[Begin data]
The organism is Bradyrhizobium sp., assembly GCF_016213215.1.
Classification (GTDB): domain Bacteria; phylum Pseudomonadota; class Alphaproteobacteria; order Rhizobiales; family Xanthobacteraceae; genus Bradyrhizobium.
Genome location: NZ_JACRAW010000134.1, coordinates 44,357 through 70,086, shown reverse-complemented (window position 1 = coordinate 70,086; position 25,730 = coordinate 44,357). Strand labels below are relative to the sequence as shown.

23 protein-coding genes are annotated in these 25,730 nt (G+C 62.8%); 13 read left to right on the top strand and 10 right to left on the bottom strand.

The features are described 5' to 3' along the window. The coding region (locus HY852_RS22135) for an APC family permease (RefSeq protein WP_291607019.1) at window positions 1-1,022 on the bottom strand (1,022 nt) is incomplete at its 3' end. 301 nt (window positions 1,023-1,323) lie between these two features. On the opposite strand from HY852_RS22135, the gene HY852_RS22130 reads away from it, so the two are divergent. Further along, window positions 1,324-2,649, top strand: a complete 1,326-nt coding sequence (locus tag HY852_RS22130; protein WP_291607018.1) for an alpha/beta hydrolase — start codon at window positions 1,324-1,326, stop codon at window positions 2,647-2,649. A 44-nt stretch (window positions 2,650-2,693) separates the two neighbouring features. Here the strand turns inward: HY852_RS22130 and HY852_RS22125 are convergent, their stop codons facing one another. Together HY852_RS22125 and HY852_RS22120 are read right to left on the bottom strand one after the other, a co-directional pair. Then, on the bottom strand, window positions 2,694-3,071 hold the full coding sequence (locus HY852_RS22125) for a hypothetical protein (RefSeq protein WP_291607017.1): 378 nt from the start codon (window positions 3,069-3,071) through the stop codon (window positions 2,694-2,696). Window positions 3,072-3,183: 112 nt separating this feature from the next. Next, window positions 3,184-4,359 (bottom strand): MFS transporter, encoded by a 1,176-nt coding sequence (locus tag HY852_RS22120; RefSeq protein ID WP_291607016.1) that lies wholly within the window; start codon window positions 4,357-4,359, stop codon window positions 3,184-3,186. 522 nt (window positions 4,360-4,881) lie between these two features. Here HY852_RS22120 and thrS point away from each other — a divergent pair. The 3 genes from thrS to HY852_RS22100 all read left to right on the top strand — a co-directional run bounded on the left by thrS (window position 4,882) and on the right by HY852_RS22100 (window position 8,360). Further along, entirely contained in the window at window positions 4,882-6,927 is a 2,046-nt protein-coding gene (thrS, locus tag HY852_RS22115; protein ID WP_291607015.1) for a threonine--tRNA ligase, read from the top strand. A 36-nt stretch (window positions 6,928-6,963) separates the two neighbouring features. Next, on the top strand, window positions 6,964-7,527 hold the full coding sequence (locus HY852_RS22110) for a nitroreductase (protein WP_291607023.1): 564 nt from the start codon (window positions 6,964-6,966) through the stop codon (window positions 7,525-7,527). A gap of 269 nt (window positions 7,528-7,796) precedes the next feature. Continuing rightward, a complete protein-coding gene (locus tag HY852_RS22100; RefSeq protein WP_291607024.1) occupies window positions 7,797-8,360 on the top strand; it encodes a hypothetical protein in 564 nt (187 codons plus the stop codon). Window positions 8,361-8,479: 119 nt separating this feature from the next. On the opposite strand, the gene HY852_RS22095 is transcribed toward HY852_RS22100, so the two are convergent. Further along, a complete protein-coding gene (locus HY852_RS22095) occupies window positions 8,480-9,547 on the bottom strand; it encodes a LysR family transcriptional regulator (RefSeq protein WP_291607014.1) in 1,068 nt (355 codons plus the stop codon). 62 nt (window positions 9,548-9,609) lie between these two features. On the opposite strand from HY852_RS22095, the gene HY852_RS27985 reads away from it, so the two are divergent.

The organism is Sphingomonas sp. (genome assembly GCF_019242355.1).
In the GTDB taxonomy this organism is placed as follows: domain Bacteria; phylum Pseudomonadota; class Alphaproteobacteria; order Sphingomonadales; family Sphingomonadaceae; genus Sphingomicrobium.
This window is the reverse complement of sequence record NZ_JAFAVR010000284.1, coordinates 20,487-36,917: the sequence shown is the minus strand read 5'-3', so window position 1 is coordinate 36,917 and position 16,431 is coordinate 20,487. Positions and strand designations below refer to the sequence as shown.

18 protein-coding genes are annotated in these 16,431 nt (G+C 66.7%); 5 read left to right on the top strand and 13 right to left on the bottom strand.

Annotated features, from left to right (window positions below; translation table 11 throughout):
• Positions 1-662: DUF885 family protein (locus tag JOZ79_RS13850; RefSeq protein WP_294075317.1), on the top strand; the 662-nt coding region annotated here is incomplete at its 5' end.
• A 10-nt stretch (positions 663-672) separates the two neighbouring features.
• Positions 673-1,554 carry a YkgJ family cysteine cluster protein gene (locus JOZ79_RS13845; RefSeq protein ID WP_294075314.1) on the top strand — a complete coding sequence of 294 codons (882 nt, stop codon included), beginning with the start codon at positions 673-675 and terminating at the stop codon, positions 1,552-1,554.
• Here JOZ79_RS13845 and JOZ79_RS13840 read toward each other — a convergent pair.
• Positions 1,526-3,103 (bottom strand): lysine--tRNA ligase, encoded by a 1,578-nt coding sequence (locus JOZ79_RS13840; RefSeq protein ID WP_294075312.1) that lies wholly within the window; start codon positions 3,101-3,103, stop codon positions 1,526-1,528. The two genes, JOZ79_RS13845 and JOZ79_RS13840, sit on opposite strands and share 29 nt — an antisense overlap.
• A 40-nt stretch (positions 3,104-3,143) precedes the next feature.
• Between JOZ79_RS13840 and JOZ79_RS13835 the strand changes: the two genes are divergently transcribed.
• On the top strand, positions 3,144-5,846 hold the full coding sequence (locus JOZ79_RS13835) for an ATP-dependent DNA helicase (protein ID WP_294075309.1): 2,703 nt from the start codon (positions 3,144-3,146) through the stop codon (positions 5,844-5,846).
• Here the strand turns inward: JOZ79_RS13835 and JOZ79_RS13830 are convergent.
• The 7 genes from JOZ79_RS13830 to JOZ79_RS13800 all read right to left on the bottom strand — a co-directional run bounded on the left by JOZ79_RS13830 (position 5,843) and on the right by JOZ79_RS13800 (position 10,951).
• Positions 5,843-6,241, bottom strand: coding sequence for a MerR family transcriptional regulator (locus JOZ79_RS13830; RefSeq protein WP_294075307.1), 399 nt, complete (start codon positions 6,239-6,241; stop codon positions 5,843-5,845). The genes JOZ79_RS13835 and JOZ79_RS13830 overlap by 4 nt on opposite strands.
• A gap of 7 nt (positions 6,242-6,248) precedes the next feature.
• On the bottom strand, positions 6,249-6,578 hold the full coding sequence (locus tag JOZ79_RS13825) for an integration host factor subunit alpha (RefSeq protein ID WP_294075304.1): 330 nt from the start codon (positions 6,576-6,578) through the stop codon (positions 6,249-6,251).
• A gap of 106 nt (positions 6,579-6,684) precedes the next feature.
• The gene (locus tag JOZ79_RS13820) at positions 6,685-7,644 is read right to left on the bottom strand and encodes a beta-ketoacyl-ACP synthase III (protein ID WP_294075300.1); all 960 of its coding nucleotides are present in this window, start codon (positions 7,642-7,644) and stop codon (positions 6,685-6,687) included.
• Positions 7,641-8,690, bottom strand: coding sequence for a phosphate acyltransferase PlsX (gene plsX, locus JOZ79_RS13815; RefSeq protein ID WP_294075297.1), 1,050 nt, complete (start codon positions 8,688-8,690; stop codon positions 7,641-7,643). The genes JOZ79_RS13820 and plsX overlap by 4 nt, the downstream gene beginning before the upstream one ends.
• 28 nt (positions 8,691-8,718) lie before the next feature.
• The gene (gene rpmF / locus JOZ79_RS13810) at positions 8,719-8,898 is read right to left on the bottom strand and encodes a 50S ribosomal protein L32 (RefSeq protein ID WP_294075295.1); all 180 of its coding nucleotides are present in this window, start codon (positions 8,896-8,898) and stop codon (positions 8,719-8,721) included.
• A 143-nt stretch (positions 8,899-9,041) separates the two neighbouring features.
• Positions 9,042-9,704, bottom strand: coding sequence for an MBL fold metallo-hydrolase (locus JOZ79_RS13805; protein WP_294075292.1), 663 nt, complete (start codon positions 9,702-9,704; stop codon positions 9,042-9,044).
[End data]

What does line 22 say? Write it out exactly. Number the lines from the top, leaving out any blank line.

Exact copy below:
• A gap of 7 nt (positions 6,242-6,248) precedes the next feature.